Preface to the Third Edition
The purpose of this third edition is the same as the first two—to be read, understood, and enjoyed. Due to the extremely favorable comments from readers and users of the first two editions, virtually all of the earlier editions have been carried over intact to the third edition. Therefore, all the basic philosophy, approach, and content discussed and itemized by the author in the Preface to the First Edition is equally applicable now. Since that preface was repeated earlier, no further elaboration will be given here.
Question: What distinguishes the third edition from the first two? Answer: Much new material has been added in order to enhance and expand that covered in the earlier editions. In particular, the third edition has:
1. A series of Design Boxes scattered throughout the book. These design boxes are special sections for the purpose of discussing design aspects associated with the fundamental material covered throughout the book. These sections are literally placed in boxes to set them apart from the mainline text. Modern engineering education is placing more emphasis on design, and the design boxes in this book are in this spirit. They are a means of making the fundamental material more relevant, and making the whole process of learning aerodynamics more fun.
2. Additional sections highlighting the role of computational fluid dynamics (CFD). In the practice of modern aerodynamics, CFD has become a new “third dimension” existing side-by-side with the previous classic dimensions of pure theory and pure experiment. In recognition of the growing significance of CFD, new material has been added to give the reader a broader image of aerodynamics in today’s world.
3. More material on viscous flow. Part 4 on viscous flow has been somewhat rearranged and expanded, and now contains two additional chapters in comparison to the previous editions. The new material includes aspects of stagnation point aerodynamic heating, engineering methods of calculation such as the reference temperature method, turbulence modeling, and expanded coverage of modern CFD Navier-Stokes solutions. However, every effort has been made to keep this material within reasonable bounds both in respect to its space and the level of its presentation.
4. Additional historical content scattered throughout the book. It is the author’s opinion that knowledge of the history of aerodynamics plays an important role in the overall education and practice of modern aerodynamics. This additional historical content simply complements the historical material already contained in the previous editions.
5. Many additional worked examples. When learning new technical material, especially material of a fundamental nature as emphasized in this book, one can
never have too many examples of how the fundamentals can be applied to the solution of problems.
6. A large number of new, additional figures and illustrations. The additional material just itemized is heavily supported with visual figures. I vigorously believe that “a picture is worth a thousand words.”
7. New homework problems added to those carried over from the second edition.
Much of the new material in this third edition is motivated by my experiences over the decade that has elapsed since the second edition. In particular, the design boxes follow the objectives and philosophy that dominate my new book Aircraft Performance and Design, McGraw-Hill, Boston, 1999. Moreover, the feature of design boxes has recently been introduced in my new edition of Introduction to Flight, 4th ed., McGraw-Hill, Boston, 2000, and has already met with success. The importance of CFD reflected in this third edition is part of my efforts to introduce aspects of CFD into undergraduate education; my book Computational Fluid Dynamics: The Basics with Applications, McGraw-Hill, New York, 1995, is intended to provide a window into the subject of CFD at a level suitable for advanced undergraduates. Finally, the new historical notes contained here are a product of my research and maturity gained while writing A History of Aerodynamics, and Its Impact on Flying Machines, Cambridge University Press, New York, 1997 (hardback), 1998 (paperback). I would like to think this third edition of Fundamentals of Aerodynamics has benefited from the above experience.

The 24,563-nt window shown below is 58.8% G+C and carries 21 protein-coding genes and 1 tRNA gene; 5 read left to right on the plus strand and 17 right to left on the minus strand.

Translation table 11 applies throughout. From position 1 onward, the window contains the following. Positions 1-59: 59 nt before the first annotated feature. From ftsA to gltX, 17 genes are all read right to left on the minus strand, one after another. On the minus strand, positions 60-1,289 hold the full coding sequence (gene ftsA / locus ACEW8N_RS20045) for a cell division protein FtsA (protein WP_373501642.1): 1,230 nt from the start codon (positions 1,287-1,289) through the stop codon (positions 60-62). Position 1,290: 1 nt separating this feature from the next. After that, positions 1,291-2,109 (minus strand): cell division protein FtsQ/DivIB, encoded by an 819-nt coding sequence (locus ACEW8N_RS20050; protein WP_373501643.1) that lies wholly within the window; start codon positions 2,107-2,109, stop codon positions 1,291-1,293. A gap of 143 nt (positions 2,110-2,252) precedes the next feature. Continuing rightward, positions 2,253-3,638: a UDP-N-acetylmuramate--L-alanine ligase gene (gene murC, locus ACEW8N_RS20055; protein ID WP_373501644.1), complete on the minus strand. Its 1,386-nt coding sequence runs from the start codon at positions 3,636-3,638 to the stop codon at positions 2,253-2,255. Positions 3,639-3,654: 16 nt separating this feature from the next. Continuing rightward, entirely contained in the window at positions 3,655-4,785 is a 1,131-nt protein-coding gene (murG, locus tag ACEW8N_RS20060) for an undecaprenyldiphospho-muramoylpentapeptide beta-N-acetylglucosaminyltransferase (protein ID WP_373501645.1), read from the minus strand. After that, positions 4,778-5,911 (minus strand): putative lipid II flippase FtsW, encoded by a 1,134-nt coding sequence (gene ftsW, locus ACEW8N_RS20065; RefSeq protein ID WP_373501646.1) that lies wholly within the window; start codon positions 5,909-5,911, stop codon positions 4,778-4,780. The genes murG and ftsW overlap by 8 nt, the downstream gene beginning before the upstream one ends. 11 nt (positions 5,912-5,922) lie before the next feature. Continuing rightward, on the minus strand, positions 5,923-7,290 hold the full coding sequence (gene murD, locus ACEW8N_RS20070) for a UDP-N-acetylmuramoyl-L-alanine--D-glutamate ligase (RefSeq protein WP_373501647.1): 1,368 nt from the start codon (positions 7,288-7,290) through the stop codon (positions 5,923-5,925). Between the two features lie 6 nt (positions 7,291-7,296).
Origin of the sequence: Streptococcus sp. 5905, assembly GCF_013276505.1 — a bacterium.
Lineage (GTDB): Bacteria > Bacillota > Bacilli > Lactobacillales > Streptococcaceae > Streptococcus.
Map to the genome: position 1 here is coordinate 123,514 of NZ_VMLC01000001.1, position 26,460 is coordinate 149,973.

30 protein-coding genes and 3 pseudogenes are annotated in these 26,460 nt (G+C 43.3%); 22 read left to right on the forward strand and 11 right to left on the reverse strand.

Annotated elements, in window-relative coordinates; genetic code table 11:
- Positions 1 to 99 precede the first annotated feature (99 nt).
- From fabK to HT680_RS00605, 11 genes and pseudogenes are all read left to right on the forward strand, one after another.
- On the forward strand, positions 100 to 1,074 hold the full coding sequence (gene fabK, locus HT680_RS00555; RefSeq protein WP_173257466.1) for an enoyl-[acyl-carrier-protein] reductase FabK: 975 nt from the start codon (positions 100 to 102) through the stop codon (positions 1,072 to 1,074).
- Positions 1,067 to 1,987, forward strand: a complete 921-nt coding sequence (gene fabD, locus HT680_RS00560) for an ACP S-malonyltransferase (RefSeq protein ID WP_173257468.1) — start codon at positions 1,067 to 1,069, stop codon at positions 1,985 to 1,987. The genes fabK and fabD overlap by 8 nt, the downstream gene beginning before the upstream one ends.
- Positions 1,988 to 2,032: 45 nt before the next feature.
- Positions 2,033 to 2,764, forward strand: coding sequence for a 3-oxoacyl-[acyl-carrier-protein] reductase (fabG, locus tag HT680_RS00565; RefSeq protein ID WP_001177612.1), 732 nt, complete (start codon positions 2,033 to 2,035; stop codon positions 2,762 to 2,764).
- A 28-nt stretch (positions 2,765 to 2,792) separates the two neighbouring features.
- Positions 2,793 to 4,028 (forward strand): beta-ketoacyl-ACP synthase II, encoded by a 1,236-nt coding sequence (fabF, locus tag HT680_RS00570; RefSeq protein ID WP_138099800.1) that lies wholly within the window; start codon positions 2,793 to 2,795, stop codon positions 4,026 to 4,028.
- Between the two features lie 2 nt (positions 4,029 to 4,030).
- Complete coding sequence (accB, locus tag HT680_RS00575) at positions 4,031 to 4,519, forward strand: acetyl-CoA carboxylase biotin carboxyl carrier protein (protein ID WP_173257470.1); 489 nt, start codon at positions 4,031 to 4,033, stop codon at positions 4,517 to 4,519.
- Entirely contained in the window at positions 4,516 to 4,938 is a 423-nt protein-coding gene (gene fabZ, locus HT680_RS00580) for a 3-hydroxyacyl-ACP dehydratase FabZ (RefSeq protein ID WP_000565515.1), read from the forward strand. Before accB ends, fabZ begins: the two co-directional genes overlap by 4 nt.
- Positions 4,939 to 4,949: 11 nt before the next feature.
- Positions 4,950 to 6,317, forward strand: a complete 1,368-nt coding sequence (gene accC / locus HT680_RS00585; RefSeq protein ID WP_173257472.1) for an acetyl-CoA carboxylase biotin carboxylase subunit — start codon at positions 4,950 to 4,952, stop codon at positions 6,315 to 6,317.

All the new additions not withstanding, the main thrust of this book remains the presentation of the fundamentals of aerodynamics; the new material is simply intended to enhance and support this thrust. The book is organized along classical lines, dealing with inviscid incompressible flow, inviscid compressible flow, and viscous flow in sequence. My experience in teaching this material to undergraduates finds that it nicely divides into a two-semester course, with Parts 1 and 2 in the first semester, and Parts 3 and 4 in the second semester. Also, for the past eight years I have taught the entire book in a fast-paced, first-semester graduate course intended to introduce the fundamentals of aerodynamics to new graduate students who have not had this material as part of their undergraduate education. The book works well in such a mode.
I would like to thank the McGraw-Hill editorial staff for their excellent help in producing this book, especially Jonathan Plant and Kristen Druffner in Boston, and Kay Brimeyer in Dubuque. Also, special thanks go to my long-time friend and associate, Sue Cunningham, whose expertise as a scientific typist is beyond comparison, and who has typed all my book manuscripts for me, including this one, with great care and precision.
As a final comment, aerodynamics is a subject of intellectual beauty, composed and drawn by many great minds over the centuries. Fundamentals of Aerodynamics is intended to portray and convey this beauty. Do you feel challenged and interested by these thoughts? If so, then read on, and enjoy!
John D. Anderson, Jr.